Professor of Entrepreneurship
Behavioral Decision Theory; Learning; Organizational Learning; Risk; Vicarious Learning;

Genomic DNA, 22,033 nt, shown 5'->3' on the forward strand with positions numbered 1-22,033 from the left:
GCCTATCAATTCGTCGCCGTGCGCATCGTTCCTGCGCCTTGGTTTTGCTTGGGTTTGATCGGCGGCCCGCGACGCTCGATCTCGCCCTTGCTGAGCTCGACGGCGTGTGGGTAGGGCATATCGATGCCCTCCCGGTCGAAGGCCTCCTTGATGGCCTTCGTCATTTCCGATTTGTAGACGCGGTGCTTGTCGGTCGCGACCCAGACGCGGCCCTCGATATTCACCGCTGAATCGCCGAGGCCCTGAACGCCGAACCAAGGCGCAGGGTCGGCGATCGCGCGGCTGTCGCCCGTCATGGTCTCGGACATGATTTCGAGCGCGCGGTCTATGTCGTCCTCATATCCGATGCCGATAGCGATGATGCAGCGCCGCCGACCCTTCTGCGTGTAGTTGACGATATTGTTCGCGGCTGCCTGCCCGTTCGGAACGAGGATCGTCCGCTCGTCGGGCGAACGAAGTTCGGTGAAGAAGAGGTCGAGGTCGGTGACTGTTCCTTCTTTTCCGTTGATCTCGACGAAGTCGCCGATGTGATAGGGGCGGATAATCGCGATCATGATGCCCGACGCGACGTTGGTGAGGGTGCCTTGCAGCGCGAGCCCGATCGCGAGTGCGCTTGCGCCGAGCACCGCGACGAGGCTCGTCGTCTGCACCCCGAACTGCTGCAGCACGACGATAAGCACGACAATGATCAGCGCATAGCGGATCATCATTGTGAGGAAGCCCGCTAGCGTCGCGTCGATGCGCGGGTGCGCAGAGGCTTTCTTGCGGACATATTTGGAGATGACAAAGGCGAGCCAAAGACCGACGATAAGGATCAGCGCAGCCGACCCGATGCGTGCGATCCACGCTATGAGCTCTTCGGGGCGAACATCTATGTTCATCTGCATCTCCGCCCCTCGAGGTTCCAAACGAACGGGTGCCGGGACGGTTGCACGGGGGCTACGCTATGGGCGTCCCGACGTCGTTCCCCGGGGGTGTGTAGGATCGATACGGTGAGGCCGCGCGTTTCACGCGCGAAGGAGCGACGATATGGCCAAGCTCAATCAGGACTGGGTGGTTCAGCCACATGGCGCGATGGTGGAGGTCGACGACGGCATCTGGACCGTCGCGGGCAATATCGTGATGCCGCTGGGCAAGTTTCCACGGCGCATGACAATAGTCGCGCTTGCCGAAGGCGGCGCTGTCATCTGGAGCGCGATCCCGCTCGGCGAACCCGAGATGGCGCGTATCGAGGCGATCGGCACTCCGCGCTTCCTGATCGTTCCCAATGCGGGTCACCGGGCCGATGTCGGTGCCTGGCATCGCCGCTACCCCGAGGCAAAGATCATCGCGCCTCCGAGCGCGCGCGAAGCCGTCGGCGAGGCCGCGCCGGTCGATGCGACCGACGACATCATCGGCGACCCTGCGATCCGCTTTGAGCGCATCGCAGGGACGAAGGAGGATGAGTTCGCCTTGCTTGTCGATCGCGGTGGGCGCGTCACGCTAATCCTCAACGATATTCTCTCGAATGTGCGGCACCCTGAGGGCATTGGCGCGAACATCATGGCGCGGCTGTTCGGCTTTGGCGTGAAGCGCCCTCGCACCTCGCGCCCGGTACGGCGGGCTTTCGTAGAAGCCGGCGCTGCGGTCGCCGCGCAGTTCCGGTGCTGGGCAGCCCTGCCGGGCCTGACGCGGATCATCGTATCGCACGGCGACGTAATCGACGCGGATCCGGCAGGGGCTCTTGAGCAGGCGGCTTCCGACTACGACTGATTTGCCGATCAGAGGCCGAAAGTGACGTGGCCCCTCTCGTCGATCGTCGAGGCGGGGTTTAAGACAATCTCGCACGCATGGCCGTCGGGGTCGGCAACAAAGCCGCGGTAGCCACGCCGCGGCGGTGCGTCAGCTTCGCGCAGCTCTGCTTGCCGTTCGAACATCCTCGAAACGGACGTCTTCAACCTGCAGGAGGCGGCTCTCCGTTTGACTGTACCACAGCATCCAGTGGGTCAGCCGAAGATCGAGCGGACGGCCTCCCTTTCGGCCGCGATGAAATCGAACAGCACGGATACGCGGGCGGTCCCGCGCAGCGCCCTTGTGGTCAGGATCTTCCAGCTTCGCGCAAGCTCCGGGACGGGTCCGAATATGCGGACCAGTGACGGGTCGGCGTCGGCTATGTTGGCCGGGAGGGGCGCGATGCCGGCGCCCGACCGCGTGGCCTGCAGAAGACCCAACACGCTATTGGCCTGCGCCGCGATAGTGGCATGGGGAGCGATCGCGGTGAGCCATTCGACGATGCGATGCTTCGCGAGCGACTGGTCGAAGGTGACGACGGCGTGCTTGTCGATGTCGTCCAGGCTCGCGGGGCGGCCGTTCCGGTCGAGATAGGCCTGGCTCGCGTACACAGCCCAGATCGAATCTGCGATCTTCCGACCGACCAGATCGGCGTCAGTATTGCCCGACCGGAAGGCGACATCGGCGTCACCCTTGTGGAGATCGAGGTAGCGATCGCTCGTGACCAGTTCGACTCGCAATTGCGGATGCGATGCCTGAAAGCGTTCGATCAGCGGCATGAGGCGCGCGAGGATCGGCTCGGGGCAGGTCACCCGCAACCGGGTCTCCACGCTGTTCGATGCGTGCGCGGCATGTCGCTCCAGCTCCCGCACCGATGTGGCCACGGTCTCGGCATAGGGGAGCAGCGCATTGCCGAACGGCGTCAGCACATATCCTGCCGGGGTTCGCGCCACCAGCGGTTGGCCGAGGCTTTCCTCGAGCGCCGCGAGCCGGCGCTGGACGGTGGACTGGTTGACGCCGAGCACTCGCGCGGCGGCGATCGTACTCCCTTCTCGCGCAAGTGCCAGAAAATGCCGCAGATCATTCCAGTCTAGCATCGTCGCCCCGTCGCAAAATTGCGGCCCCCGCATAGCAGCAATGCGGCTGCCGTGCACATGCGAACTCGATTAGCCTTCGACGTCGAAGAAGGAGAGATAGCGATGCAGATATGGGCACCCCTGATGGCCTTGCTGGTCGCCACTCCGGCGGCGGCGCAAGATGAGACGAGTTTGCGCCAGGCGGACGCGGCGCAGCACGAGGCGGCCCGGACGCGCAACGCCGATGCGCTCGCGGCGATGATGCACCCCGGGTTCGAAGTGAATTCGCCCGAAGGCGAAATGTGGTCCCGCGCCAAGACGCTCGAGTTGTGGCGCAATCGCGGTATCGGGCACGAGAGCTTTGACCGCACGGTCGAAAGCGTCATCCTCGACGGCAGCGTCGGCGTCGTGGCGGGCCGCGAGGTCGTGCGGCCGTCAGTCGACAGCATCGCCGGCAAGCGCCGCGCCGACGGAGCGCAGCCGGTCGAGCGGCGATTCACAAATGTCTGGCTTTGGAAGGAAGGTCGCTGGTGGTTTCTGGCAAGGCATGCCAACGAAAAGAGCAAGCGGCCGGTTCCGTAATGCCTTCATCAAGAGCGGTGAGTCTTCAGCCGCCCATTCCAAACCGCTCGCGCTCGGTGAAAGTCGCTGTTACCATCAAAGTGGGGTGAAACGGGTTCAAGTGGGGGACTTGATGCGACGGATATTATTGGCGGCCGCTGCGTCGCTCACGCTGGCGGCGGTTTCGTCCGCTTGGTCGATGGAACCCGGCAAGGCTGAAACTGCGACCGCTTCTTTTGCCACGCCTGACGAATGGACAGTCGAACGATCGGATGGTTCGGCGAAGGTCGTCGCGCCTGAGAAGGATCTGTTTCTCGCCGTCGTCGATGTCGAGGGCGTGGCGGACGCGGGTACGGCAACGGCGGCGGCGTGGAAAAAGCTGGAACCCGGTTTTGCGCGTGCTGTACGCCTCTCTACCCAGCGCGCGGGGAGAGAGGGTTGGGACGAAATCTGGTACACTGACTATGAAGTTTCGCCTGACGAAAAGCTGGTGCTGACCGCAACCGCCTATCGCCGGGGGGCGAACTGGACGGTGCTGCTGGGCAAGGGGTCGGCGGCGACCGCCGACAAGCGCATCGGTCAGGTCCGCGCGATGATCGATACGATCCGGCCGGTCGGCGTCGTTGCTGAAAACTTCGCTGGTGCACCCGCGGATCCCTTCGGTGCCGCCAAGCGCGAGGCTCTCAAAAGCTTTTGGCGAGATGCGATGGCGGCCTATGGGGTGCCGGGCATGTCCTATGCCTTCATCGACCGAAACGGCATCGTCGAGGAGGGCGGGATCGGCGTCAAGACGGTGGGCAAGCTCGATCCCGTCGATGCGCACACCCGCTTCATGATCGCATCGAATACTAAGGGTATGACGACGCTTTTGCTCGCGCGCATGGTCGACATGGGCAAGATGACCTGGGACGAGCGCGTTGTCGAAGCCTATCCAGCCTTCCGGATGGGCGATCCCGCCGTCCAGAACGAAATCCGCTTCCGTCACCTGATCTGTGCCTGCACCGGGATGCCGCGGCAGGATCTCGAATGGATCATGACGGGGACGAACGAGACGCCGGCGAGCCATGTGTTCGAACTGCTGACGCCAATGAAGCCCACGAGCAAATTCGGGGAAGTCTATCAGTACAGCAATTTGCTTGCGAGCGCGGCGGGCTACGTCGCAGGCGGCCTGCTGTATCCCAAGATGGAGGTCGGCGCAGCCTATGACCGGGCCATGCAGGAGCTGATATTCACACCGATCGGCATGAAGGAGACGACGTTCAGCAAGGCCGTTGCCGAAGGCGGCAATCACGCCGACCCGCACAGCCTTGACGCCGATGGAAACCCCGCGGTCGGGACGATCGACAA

When organizational tasks require accurate decision-making, it is of interest to examine the quality of decisions in general, and specifically the conditions under which it deteriorates. Many important decisions are made by individuals at work who are hired to pursue organizational goals but also have individual goals, but the potential effects of having two goal sets has not seen enough theoretical and empirical treatment. >/p>The authors are particularly interested in the effects of organizational and individual goals leading to loss framing in decision-making, and in their interaction. They take predictions on loss aversion that have been explored most extensively in experimental studies and investigate them in a high-stakes field context involving organizations: football (soccer) in a European top division. The authors show that fouls (destructive play) are made rationally overall, and with reductions in rationality that follow the predictions of prospect theory. They show that the main mechanism behind the findings is that decision-making in a loss frame is less sensitive to cost/benefit calculations.